User:Aki009

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Protesting Short-Sighted Wikipedia Censorship[edit]

Protest 0086.JPG 1933-may-10-berlin-book-burning.JPG

I have explained in depth in an exchange of opinions on my talk page what is wrong with the blocking of El Jigue from his user talk page. Unfortunately the discussion ended with clarification of certain wikipedia policies that appear to intentionally or unintentionally to stifle some opinions even if they are expressed on a users talk page.

I believe this to be a form of censorship for the reasons I have explained on my user talk page.

I can not, as a matter of principle, contribute to an organization that is active in censorship and the muffling of opinions. Therefore as a form of protest this will be my last contribution to an article for the foreseeable future.

However, I plan to keep checking my talk page from time to time for new discussion on this topic. Please let me know what you think of the position that I have taken.


Censorship alive and well on wikipedia[edit]

I had no idea what kind of character traits topics such as Castro bring out in individuals, both pro and con. However, a user, El Jigue, has been permanently banned because he repeatedly brought forward information and viewpoints some administrators did not agree with, in a manner that was not cooperative.

Based on what I have seen, it is my opinion that El Jigue has merely brought forward a viewpoint that is not shared by some who are in a position to block him, possibly because of their disagreement with the viewpoint, or disagreement with how he brings his viewpoint forward. I have not seen, but I have been told, that El Jigue has acted in a manner that was making it difficult for others to work with him, and provide their differing views.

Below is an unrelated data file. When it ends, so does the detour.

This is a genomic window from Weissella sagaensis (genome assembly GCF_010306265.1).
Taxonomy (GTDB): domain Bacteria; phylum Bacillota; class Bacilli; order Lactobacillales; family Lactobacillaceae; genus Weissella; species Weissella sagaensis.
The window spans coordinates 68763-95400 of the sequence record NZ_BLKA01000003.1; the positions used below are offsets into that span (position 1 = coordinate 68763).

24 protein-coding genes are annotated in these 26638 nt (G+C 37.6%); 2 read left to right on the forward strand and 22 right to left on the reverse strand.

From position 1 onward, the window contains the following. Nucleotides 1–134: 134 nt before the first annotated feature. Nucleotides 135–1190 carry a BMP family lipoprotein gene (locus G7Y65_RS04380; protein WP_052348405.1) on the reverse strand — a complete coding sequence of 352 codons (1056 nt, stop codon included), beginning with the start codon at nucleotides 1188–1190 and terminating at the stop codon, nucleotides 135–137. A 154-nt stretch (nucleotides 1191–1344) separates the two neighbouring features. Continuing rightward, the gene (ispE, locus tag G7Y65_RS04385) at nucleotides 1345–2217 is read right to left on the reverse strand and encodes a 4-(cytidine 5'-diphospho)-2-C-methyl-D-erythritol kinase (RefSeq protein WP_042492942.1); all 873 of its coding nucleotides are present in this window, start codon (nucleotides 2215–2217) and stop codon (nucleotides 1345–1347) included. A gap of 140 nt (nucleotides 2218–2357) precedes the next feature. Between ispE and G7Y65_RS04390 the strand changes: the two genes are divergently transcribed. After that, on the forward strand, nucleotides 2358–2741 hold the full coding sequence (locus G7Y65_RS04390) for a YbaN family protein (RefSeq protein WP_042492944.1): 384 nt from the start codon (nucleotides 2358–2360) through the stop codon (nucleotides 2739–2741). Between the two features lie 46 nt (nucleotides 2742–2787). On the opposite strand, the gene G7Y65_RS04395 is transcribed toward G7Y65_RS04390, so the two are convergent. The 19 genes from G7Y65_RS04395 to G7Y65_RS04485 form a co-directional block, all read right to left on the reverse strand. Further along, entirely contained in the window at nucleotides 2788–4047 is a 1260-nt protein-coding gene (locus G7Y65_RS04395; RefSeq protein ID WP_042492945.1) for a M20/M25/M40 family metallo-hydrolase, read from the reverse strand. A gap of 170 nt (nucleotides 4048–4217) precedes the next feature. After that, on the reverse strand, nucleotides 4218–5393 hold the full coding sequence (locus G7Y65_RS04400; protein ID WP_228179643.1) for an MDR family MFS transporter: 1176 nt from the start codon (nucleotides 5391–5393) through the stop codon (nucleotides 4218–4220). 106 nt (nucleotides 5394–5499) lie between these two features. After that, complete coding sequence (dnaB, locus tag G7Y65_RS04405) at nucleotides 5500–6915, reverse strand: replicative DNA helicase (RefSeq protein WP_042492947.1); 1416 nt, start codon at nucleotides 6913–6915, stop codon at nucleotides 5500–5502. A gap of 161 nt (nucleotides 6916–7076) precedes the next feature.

I can understand that persistent personal attacks -- if shown to be true -- would be reason for temporarily blocking a user as a form of administrative action.

What was a shock to me is that El Jigue, who has provided valuable contributions to wikipedia, was not only blocked, but banned from wikipedia, including his ability to voice his point of view on his own talk page.

This poses a question to all of wikipedia: should users who are blocked be prevented from continuing to work with their own user talk pages, assuming that the user has a record of contributing to wikipedia?

In my view permanently blocking a user should be limited to those who vandalize, delete and seek to destroy wikipedia, and that blocking a users personal talk page should as a principle almost never take place.

Based on what I have seen, EJ has not engaged in activities that in my view justify blocking him permanently, or blocking his access to even his own talk page. On that basis, the reality of such blocks reflects extremely poorly on wikipedia and those who have participated in blocking him.

Wikipedia is intended to be a collaborative project combining all viewpoints, not just those of a small elite. Unless there is a marked change in this regard very soon, wikipedia will marginalize itself as the information that it contains will be seen as increasingly unreliable and biased.

Feel free to drop me a note on this topic on my talk page.

Principles of Editing[edit]

This is a work-in-progress expression of the principles I try to follow, and wish others would, too, when editing, creating, or deleting Wikipedia content.

  1. If you edit, focus on small changes
  2. Always choose moving content over deleting it, as content is precious and might never be recreated.